Adherence to the Mediterranean Diet and Its Association with Body Composition and Physical Fitness in Spanish University Students.

Nutrients. 2019;11(11)

Plain language summary

The Mediterranean diet (MD) represents a dietary pattern that incorporates healthy traditional eating habits which includes high consumption of vegetables, fruit, legumes, nuts, beans, whole grains, fish, and unsaturated fats, and low consumption of red meat and dairy products. The Mediterranean Diet Adherence Screener (MEDAS-14 items) is a valid instrument for the estimation of adherence to the MD. The objectives of this study were to: 1. Estimate the prevalence of the adherence to the MD 2. Assess the association of adherence to the MD with physical fitness and body composition 3. Know the ability of each MEDAS item in the same sample to predict MD adherence. This study is a cross-sectional observational study which was performed with 310 first-year Spanish university students, aged between 18 and 30 years. Results indicate low prevalence of good adherence to the MD; and the participants with good adherence had high protein and low-fat intake compared to those with medium to low adherence. Furthermore, higher levels of physical fitness were also noticed amongst participants with good adherence to the MD. Twelve of the 14 items of the MEDAS score were associated with a high adherence to the MD. Authors conclude that MD adherence benefits both cardiorespiratory and muscular fitness amongst young adults.

Abstract

undefined: The aims of this study were to assess the association of adherence to the Mediterranean diet (MD) with physical fitness and body composition in Spanish university students and to determine the ability to predict the MD adherence of each Mediterranean Diet Adherence Screener (MEDAS) item. A cross-sectional study was performed involving 310 first-year university students. Adherence to the MD was evaluated with MEDAS-14 items. Anthropometric variables, body composition, and physical fitness were assessed. Muscle strength was determined based on handgrip strength and the standing long jump test. Cardiorespiratory fitness (CRF) was measured using the Course-Navette test. Only 24% of the university students had good adherence to the MD. The ANCOVA models showed a significant difference between participants with high adherence to the MD and those with medium and low adherence in CRF ( = 0.017) and dynamometry ( = 0.005). Logistic binary regression showed that consuming >2 vegetables/day (OR = 20.1; CI: 10.1-30.1; < 0.001), using olive oil (OR = 10.6; CI: 1.4-19.8; = 0.021), consuming <3 commercial sweets/week (OR = 10.1; IC: 5.1-19.7; < 0.001), and consuming ≥3 fruits/day (OR = 8.8; CI: 4.9-15.7; < 0.001) were the items most associated with high adherence to the MD. In conclusion, a high level of adherence to the MD is associated with high-level muscular fitness and CRF in Spanish university students.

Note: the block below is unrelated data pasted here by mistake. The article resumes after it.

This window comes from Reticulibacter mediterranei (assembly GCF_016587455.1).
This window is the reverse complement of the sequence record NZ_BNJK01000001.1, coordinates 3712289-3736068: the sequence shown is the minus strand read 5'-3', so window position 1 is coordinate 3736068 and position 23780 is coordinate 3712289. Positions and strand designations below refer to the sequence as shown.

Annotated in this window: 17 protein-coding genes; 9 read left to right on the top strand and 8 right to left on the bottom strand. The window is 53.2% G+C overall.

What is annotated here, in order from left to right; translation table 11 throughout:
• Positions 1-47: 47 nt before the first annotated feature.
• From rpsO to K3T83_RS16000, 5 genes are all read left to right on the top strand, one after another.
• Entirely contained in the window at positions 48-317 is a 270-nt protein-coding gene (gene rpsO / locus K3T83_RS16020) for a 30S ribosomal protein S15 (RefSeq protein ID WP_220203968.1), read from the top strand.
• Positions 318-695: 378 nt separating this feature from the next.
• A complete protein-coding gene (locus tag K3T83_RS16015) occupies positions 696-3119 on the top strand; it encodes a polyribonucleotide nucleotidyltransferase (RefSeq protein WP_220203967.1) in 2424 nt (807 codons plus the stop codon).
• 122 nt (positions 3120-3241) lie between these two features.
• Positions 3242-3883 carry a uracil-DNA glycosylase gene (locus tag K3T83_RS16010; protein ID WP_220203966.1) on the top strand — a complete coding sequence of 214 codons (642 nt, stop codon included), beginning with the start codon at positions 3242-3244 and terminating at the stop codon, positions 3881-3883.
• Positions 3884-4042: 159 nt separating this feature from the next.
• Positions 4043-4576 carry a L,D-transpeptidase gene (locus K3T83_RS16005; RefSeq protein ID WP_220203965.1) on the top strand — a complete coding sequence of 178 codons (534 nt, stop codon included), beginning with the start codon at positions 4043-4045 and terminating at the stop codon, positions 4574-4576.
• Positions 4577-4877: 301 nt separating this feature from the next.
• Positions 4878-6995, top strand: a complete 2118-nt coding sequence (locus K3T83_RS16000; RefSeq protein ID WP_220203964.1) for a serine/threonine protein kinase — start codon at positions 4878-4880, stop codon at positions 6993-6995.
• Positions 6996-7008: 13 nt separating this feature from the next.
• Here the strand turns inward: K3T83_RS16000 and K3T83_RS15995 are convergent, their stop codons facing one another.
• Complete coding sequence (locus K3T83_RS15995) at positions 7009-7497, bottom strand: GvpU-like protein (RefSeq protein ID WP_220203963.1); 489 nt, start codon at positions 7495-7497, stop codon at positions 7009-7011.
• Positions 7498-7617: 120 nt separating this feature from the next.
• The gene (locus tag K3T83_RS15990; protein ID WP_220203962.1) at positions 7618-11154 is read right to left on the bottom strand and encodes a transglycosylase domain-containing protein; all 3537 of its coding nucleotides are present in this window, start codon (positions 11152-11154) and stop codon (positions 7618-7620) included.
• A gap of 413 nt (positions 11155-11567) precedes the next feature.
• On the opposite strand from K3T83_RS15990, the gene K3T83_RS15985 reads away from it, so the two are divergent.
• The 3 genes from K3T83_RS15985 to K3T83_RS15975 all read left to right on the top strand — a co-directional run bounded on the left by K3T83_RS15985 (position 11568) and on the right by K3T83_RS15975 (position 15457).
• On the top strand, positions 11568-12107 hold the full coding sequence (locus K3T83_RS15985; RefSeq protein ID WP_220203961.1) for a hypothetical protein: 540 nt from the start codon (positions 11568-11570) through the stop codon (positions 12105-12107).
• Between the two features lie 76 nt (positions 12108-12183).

Lifestyle medicine

Fundamental Clinical Imbalances : Structural
Environmental Inputs : Diet ; Nutrients ; Physical exercise
Personal Lifestyle Factors : Nutrition ; Exercise and movement
Functional Laboratory Testing : Imaging

Methodological quality

Allocation concealment : Not applicable
Publication Type : Journal Article

Metadata